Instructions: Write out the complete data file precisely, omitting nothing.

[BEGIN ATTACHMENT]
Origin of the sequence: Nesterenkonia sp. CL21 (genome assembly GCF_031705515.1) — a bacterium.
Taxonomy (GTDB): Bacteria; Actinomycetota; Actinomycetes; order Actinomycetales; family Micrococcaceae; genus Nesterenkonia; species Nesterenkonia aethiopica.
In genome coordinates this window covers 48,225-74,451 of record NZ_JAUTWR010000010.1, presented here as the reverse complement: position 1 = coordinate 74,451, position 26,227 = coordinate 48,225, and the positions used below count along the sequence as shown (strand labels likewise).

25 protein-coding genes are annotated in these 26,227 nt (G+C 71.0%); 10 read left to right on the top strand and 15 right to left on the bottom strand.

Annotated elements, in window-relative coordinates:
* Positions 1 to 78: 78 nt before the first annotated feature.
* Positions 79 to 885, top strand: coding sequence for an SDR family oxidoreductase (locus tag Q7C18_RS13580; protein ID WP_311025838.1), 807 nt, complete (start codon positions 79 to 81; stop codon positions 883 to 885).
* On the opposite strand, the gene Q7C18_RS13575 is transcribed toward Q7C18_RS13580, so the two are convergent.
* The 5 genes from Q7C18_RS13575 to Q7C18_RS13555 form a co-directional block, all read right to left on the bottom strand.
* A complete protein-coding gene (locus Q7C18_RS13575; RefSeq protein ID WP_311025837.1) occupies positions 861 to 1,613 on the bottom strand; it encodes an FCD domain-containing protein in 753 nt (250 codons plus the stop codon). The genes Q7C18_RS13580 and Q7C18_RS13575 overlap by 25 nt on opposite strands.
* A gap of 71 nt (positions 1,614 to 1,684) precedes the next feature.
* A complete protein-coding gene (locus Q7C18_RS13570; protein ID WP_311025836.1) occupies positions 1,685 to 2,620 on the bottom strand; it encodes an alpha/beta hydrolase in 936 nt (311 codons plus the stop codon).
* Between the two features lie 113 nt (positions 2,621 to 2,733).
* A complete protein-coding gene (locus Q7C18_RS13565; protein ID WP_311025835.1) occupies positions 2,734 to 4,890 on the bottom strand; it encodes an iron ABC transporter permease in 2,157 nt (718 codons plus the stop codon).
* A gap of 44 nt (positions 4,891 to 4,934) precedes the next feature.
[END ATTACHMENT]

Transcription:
Origin of the sequence: Nesterenkonia sp. CL21 (genome assembly GCF_031705515.1) — a bacterium.
Taxonomy (GTDB): Bacteria; Actinomycetota; Actinomycetes; order Actinomycetales; family Micrococcaceae; genus Nesterenkonia; species Nesterenkonia aethiopica.
In genome coordinates this window covers 48,225-74,451 of record NZ_JAUTWR010000010.1, presented here as the reverse complement: position 1 = coordinate 74,451, position 26,227 = coordinate 48,225, and the positions used below count along the sequence as shown (strand labels likewise).

25 protein-coding genes are annotated in these 26,227 nt (G+C 71.0%); 10 read left to right on the top strand and 15 right to left on the bottom strand.

Annotated elements, in window-relative coordinates:
* Positions 1 to 78: 78 nt before the first annotated feature.
* Positions 79 to 885, top strand: coding sequence for an SDR family oxidoreductase (locus tag Q7C18_RS13580; protein ID WP_311025838.1), 807 nt, complete (start codon positions 79 to 81; stop codon positions 883 to 885).
* On the opposite strand, the gene Q7C18_RS13575 is transcribed toward Q7C18_RS13580, so the two are convergent.
* The 5 genes from Q7C18_RS13575 to Q7C18_RS13555 form a co-directional block, all read right to left on the bottom strand.
* A complete protein-coding gene (locus Q7C18_RS13575; RefSeq protein ID WP_311025837.1) occupies positions 861 to 1,613 on the bottom strand; it encodes an FCD domain-containing protein in 753 nt (250 codons plus the stop codon). The genes Q7C18_RS13580 and Q7C18_RS13575 overlap by 25 nt on opposite strands.
* A gap of 71 nt (positions 1,614 to 1,684) precedes the next feature.
* A complete protein-coding gene (locus Q7C18_RS13570; protein ID WP_311025836.1) occupies positions 1,685 to 2,620 on the bottom strand; it encodes an alpha/beta hydrolase in 936 nt (311 codons plus the stop codon).
* Between the two features lie 113 nt (positions 2,621 to 2,733).
* A complete protein-coding gene (locus Q7C18_RS13565; protein ID WP_311025835.1) occupies positions 2,734 to 4,890 on the bottom strand; it encodes an iron ABC transporter permease in 2,157 nt (718 codons plus the stop codon).
* A gap of 44 nt (positions 4,891 to 4,934) precedes the next feature.